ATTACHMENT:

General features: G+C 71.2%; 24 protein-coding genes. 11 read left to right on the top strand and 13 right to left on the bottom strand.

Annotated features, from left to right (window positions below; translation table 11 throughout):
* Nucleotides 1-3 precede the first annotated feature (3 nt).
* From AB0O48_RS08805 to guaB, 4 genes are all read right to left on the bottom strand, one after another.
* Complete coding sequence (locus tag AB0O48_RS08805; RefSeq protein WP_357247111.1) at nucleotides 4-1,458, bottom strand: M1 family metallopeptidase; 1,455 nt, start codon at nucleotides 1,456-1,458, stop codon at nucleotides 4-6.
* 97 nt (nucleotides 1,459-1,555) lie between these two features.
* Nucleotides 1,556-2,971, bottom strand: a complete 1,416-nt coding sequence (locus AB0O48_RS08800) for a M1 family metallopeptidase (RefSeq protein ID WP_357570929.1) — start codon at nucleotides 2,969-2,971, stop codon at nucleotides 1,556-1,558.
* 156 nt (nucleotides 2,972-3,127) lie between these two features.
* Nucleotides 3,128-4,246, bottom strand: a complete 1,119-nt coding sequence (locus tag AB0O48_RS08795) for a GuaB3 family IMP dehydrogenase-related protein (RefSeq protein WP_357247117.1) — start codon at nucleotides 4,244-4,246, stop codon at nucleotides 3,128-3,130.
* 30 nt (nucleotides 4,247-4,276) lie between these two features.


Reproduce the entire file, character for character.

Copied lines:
General features: G+C 71.2%; 24 protein-coding genes. 11 read left to right on the top strand and 13 right to left on the bottom strand.

Annotated features, from left to right (window positions below; translation table 11 throughout):
* Nucleotides 1-3 precede the first annotated feature (3 nt).
* From AB0O48_RS08805 to guaB, 4 genes are all read right to left on the bottom strand, one after another.
* Complete coding sequence (locus tag AB0O48_RS08805; RefSeq protein WP_357247111.1) at nucleotides 4-1,458, bottom strand: M1 family metallopeptidase; 1,455 nt, start codon at nucleotides 1,456-1,458, stop codon at nucleotides 4-6.
* 97 nt (nucleotides 1,459-1,555) lie between these two features.
* Nucleotides 1,556-2,971, bottom strand: a complete 1,416-nt coding sequence (locus AB0O48_RS08800) for a M1 family metallopeptidase (RefSeq protein ID WP_357570929.1) — start codon at nucleotides 2,969-2,971, stop codon at nucleotides 1,556-1,558.
* 156 nt (nucleotides 2,972-3,127) lie between these two features.
* Nucleotides 3,128-4,246, bottom strand: a complete 1,119-nt coding sequence (locus tag AB0O48_RS08795) for a GuaB3 family IMP dehydrogenase-related protein (RefSeq protein WP_357247117.1) — start codon at nucleotides 4,244-4,246, stop codon at nucleotides 3,128-3,130.
* 30 nt (nucleotides 4,247-4,276) lie between these two features.